Dave Solomon's State House Dome: Letter reveals rift among House DemsBy DAVE SOLOMON
November 04. 2017 7:57PM
While Republicans called for unity at a forum for speaker candidates on Thursday, Democrats confronted a rift in their own ranks, in the form of a strongly worded letter from veteran Rep. Renny Cushing, D-Hampton.
Cushing, in his sixth term, is upset over what he considers a virtual coronation of Rep. Steve Shurtleff, D-Concord, as Democratic candidate for speaker, without an opportunity for any opposition to come forward.
As the incumbent, Shurtleff's position as Democratic leader would not be at issue if not for the fact that Speaker Shawn Jasper has announced his intention to seek the position of agriculture commissioner, at the request of Gov. Chris Sununu.
That leaves the powerful position of House speaker up for grabs in the middle of the two-year session, something that doesn't happen that often.
Shurtleff says he was elected by the Democratic caucus to serve as minority leader and speaker candidate for the 2017-18 session, and he still has a year to go. The time to vote for a new Democratic leader comes after the November 2018 elections when a new House is seated, not now, he said.
Cushing doesn't see it that way. The party leadership could have, and should have, scheduled a Democratic caucus to vote for a speaker candidate on Nov. 29, as was originally scheduled, according to the Hampton Democrat.
Instead, Democratic reps got an email that their next caucus had been rescheduled to 9 a.m. on Nov. 30, an hour before the full House will vote on Jasper's replacement (assuming he gets the agriculture job). Republicans will caucus to choose their candidate on Nov. 28.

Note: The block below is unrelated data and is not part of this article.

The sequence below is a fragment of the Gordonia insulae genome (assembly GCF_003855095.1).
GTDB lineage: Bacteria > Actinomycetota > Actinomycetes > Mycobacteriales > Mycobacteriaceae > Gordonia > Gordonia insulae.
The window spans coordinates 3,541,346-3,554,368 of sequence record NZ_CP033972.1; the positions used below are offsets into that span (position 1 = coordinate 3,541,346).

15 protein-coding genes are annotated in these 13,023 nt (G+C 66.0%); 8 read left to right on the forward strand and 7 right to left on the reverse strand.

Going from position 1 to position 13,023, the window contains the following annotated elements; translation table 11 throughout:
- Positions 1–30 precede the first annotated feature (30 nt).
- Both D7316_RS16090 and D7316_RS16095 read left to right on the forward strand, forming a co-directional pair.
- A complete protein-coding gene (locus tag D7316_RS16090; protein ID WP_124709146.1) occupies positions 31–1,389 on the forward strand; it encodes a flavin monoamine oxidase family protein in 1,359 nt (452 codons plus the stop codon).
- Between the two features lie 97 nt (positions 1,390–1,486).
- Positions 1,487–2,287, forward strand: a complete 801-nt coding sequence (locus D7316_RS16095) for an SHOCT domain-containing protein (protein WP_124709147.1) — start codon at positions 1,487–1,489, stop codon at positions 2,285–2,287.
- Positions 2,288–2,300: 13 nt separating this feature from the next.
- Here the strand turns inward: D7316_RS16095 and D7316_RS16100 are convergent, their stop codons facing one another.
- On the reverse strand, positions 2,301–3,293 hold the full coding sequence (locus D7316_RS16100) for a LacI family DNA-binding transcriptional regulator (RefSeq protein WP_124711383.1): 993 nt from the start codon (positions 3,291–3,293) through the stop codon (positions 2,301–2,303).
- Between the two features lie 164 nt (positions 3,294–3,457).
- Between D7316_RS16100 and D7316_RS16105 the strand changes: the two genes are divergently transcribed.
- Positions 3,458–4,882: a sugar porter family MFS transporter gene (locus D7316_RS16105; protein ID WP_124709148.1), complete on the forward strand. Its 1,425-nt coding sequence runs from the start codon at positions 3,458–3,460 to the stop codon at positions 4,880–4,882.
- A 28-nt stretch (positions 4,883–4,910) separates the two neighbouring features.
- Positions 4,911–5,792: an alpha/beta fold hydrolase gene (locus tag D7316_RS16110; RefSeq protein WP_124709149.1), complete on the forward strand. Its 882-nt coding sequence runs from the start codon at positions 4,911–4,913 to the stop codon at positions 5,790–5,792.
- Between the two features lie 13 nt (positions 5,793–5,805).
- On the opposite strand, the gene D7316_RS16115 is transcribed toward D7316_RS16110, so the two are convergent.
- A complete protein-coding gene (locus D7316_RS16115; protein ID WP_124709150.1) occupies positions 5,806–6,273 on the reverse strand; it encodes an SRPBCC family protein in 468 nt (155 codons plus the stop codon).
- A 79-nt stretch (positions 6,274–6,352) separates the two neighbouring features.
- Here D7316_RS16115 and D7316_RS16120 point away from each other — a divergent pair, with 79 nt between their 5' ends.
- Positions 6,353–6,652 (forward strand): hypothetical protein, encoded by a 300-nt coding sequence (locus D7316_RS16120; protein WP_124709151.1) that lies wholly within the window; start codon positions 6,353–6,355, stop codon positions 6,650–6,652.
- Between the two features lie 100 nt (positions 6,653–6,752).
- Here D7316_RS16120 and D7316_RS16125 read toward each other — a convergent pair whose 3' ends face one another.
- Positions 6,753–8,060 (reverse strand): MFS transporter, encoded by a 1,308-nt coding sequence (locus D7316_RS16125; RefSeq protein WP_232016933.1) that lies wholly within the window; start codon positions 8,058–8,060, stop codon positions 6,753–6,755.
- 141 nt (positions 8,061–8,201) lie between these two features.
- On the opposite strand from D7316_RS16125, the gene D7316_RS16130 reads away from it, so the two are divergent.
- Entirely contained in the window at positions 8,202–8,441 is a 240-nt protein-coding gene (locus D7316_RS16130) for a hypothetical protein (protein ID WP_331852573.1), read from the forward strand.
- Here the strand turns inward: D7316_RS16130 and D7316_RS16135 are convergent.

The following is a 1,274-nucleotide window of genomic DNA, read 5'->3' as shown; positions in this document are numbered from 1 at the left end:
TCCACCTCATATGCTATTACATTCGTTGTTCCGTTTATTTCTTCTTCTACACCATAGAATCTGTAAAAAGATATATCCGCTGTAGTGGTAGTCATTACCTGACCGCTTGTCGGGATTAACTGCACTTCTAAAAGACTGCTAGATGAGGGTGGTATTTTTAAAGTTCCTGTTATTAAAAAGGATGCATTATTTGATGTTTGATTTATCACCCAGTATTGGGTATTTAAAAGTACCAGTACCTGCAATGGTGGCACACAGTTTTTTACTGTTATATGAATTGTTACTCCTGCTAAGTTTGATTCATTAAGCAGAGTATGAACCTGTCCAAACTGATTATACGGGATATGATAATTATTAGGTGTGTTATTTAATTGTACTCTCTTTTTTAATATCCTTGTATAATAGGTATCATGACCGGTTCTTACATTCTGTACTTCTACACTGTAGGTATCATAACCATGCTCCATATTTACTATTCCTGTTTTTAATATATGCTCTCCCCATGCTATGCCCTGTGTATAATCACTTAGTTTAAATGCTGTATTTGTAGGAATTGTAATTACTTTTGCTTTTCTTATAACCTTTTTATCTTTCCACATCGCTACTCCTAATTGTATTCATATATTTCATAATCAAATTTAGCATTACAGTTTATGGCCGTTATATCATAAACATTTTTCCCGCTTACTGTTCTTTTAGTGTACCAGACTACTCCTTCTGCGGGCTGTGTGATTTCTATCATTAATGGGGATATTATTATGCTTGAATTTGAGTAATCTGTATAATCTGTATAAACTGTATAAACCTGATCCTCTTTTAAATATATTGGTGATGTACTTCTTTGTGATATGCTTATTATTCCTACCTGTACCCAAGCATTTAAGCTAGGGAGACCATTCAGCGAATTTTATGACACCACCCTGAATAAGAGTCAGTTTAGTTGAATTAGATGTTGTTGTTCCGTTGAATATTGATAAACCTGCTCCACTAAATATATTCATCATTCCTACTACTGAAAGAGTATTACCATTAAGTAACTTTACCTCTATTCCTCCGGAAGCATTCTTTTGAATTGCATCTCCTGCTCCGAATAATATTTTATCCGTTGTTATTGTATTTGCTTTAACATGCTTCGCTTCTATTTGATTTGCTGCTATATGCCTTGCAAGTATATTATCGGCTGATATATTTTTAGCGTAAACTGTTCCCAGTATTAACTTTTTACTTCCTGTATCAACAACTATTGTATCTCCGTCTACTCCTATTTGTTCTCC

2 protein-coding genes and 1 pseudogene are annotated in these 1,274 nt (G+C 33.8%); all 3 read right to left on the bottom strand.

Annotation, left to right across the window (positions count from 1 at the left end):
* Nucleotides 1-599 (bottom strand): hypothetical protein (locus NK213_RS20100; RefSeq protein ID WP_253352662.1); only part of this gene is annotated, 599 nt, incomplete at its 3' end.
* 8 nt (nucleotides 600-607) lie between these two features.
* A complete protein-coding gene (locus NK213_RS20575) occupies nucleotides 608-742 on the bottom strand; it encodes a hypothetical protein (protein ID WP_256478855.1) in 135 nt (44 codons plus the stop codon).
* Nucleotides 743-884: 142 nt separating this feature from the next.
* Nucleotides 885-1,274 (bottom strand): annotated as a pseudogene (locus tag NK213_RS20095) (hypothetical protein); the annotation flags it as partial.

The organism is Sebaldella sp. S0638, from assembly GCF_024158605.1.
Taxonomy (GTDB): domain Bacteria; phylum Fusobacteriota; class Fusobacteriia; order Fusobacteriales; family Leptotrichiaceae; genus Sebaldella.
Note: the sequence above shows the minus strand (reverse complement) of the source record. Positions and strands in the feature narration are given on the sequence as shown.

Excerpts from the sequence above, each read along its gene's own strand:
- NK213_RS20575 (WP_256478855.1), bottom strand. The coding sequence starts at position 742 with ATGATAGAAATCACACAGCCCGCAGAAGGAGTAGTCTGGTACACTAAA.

"As a loyal Democrat, it saddens me to realize that while the Republicans are having a robust contest to see who will emerge as the majority party's candidate for speaker, the incumbent leadership of the minority party apparently doesn't feel the need to, or doesn't want to, involve rank and file Democrats in the decision about who will be the party's speaker candidate and what policies, program and vision that nominee will bring to the contest," writes Cushing.
There's more at stake than the prestige of being speaker, according to Cushing's letter, which lists significant grievances against incumbent Democratic leadership.
"Shawn Jasper was re-elected with unified Republican support, and Republicans were more partisan and dismissive of Democrats than ever before," according to Cushing.
"House Rules and processes were and continue to be violated against the work our members are doing, often without our support to fight back. Some members feel they are left to fight their battles with the speaker and Republican leaders outnumbered and by themselves."
Cushing describes a Democratic caucus in which many feel "opportunities for Democrats to play offense while being on the defense were not always readily recognized and taken advantage of."
Although Cushing had no way of knowing it, his missive coincided with revelations of Hillary Clinton's control of the Democratic Party during the 2016 campaign. No lack of irony there.
Jasper bids farewell
The House convened briefly on Thursday to vote on Gov. Chris Sununu's only veto of the last session - HB 86, a bill that would complicate voting on zoning variances and make them more difficult to obtain. The veto was easily sustained.
The heart of the session was Jasper's farewell speech, suggesting that he has little doubt about being confirmed as commissioner of agriculture, although he joked, "Being an old poultry farmer, I've learned not to count my chickens before they hatch (groans all around).
Jasper urged House members to consider changing rules that allow every bill submitted by a lawmaker to be subject to a hearing and a vote on the House floor.
In other legislatures, the speaker or committee chairs can decide which bills are brought forward, in some cases depending on committee votes.
Jasper suggested the rules be changed to at least require multiple co-sponsors to show some depth of support for a bill's concept.
"Right now you can put in as many bills as you want, without co-sponsors," he said. "Shouldn't you have to find five or six people to support your idea? How much time can we require of the people who serve here?"
It's always fascinating to see the ideas politicians come up with, or the positions they take, when they know they won't be running for re-election.